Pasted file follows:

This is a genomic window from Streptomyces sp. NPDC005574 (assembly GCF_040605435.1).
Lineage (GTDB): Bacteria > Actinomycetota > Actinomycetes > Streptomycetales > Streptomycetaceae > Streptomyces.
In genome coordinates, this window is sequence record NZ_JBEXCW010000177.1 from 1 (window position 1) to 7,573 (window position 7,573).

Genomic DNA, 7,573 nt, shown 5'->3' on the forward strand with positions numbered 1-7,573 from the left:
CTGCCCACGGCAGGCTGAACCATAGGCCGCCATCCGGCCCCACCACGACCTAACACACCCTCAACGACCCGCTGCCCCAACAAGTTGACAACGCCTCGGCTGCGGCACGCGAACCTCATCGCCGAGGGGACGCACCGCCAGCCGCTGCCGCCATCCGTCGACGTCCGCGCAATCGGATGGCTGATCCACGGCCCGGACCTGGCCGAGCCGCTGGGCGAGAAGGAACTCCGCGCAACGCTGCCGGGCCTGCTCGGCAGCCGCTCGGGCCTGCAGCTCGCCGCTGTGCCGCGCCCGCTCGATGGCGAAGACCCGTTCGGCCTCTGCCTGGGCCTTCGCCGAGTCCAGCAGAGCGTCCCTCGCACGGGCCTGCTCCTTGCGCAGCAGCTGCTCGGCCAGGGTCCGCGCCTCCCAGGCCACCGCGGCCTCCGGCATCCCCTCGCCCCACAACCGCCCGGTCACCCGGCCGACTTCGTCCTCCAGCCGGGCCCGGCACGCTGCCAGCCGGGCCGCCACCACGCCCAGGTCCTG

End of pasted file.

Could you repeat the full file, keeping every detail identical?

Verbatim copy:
This is a genomic window from Streptomyces sp. NPDC005574 (assembly GCF_040605435.1).
Lineage (GTDB): Bacteria > Actinomycetota > Actinomycetes > Streptomycetales > Streptomycetaceae > Streptomyces.
In genome coordinates, this window is sequence record NZ_JBEXCW010000177.1 from 1 (window position 1) to 7,573 (window position 7,573).

Genomic DNA, 7,573 nt, shown 5'->3' on the forward strand with positions numbered 1-7,573 from the left:
CTGCCCACGGCAGGCTGAACCATAGGCCGCCATCCGGCCCCACCACGACCTAACACACCCTCAACGACCCGCTGCCCCAACAAGTTGACAACGCCTCGGCTGCGGCACGCGAACCTCATCGCCGAGGGGACGCACCGCCAGCCGCTGCCGCCATCCGTCGACGTCCGCGCAATCGGATGGCTGATCCACGGCCCGGACCTGGCCGAGCCGCTGGGCGAGAAGGAACTCCGCGCAACGCTGCCGGGCCTGCTCGGCAGCCGCTCGGGCCTGCAGCTCGCCGCTGTGCCGCGCCCGCTCGATGGCGAAGACCCGTTCGGCCTCTGCCTGGGCCTTCGCCGAGTCCAGCAGAGCGTCCCTCGCACGGGCCTGCTCCTTGCGCAGCAGCTGCTCGGCCAGGGTCCGCGCCTCCCAGGCCACCGCGGCCTCCGGCATCCCCTCGCCCCACAACCGCCCGGTCACCCGGCCGACTTCGTCCTCCAGCCGGGCCCGGCACGCTGCCAGCCGGGCCGCCACCACGCCCAGGTCCTG